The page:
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Penny C. Sansevieri

Penny C. Sansevieri

Posted: December 31, 2009 10:16 AM

Social Networking on Blogs

What's Your Reaction:

We all know that it's great to hop on social networks like Facebook, Squidoo and Twitter, right? But have you ever considered that a blog is a social network, too? You bet it is, but I'm talking specifically about the comment section within each blog. We all know that it's great to pitch bloggers for your book or product, right? But there's more to it. Really, it's about online networking or cyber-schmoozing. Before you even target a blog for your pitch, you should get to know them first. Here's how.

First, you'll want to get to know the blogs in your market. To do this you'll want to follow them and communicate with them via the comment section on their blogs. You can find these blogs through blog search engines like Google Blog Search and Technorati.com. Once you find the blogs that are top in your market (I suggest going after the top 5-10 to start with) then you'll want to see what they post on and comment on their blog posts. What does this do? Well, it'll help give you a voice on your top blogs and give the bloggers a chance to get to know you. Here are some tips for commenting intelligently on blogs:

  • Be interesting and thought-provoking. Save the "wow, great blog" comments for when you are really looking to not impress someone.
  • Watch, then comment. I recommending following the blog for a few weeks before jumping in. You want to get a sense of the tone of the blogger and how he or she responds to comments.
  • Try commenting on at least five blogs a week, this way you're not spending all of your free time doing this and still you're able to get a voice out there in the blog-o-sphere.
  • Offer additional insight to the blog post, perhaps you've had a different experience than what the blogger cited. If so, politely and intelligently tell them your viewpoint and invite other ideas.
  • Be entertaining, engaging, and helpful. Always. Don't push your book, yes you can mention it - but don't push it, that's a big no-no.
  • Try to build a rapport with the blogger by being consistent, that's why you don't want to follow too many bloggers. You'll be too fragmented this way.
  • Be inspiring, readers love inspiration. Don't just gush for the sake of gushing.

Commenting on blogs posts is a sort of social networking, even better in fact because blog posts and their associated comments are searchable. Keep in mind that you'll want to always list your URL when you log in (and most blogs require that you do log in and leave your online "footprint").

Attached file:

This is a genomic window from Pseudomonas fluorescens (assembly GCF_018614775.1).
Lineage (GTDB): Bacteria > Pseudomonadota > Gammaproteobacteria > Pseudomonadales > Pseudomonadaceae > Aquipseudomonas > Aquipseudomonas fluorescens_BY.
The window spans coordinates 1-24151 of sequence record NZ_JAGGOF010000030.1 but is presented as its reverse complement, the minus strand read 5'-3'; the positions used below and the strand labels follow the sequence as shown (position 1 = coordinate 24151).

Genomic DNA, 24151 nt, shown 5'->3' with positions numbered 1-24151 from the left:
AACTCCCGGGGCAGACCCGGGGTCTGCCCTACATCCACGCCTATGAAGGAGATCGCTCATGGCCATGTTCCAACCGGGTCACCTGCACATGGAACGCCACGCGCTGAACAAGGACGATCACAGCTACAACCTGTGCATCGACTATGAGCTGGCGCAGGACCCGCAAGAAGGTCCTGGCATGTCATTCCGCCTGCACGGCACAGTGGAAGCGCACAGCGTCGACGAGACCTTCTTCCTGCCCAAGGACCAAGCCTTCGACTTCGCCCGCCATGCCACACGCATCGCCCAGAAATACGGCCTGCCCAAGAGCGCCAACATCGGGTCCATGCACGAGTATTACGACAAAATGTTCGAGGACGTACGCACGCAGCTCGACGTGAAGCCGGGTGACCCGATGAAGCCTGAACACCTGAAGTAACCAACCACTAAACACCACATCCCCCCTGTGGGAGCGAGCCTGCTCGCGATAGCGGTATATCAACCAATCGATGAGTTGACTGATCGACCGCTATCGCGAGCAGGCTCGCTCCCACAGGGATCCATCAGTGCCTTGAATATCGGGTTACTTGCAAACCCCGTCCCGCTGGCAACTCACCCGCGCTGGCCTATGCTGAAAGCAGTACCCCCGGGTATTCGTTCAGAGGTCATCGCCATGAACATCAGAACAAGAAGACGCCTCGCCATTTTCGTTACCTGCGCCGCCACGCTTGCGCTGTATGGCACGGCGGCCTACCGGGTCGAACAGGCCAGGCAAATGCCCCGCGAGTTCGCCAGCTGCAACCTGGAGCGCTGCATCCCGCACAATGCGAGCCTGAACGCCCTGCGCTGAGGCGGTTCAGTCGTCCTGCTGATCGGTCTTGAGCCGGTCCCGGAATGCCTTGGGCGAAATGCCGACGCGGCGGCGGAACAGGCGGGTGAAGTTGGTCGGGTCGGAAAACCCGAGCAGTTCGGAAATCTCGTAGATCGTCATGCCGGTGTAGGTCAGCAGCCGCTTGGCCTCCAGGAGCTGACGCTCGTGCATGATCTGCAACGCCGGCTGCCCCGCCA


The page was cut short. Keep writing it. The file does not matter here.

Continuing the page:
Once you have spent sufficient time online you'll start to get to know the bloggers that are a significant "voice" in your industry. This type of networking will help when you go back to pitch them your story, book or product. Remember that bloggers, like any other on or offline media, want the scoop. So give them what they want. Here are a few tips for pitching bloggers once you've networked with them:

  • Know what they like: don't pitch them a book review if they don't review books. Just because you have become commenter-extraordinaire doesn't mean that they'll bend the rules for you. Well, they might, but better to let them suggest it.
  • If the blogger does review books and/or products check out their submission guidelines before sending them a pitch.
  • If you're sending them a story idea be sure and tell them if you've pitched this idea to anyone else. If they have an exclusive, tell them and give them a (reasonable) deadline for responding if you're going to shop this around.
  • Present the unexpected: it's OK to take chances, it really is as long as you stay on topic. Pitch the blogger, you never know what could happen.
  • Make it easy: if you're pitching them a story don't just pitch them and expect them to do all the work. Make it easy on them by offering to co-interview (when appropriate) or offering them experts you think might work well for the piece.


The key is that as you're getting known online, the Internet is one big networking party. Just because you can hide behind your monitor doesn't mean that you're invisible. Remember that everything is your resume and everything leaves a footprint. The best thing you can do is get out and cyber-schmooze, the worst thing you can do is be unprepared. Do your homework and remember, online networking (when done effectively) can benefit you enormously both in your online footprint as well as the connections you'll make. Don't worry about spending hours on this, it's really about quality not quantity. Get out there and social network on blogs, you'll be glad you did.


 
 
 

Follow Penny C. Sansevieri on Twitter: www.twitter.com/bookgal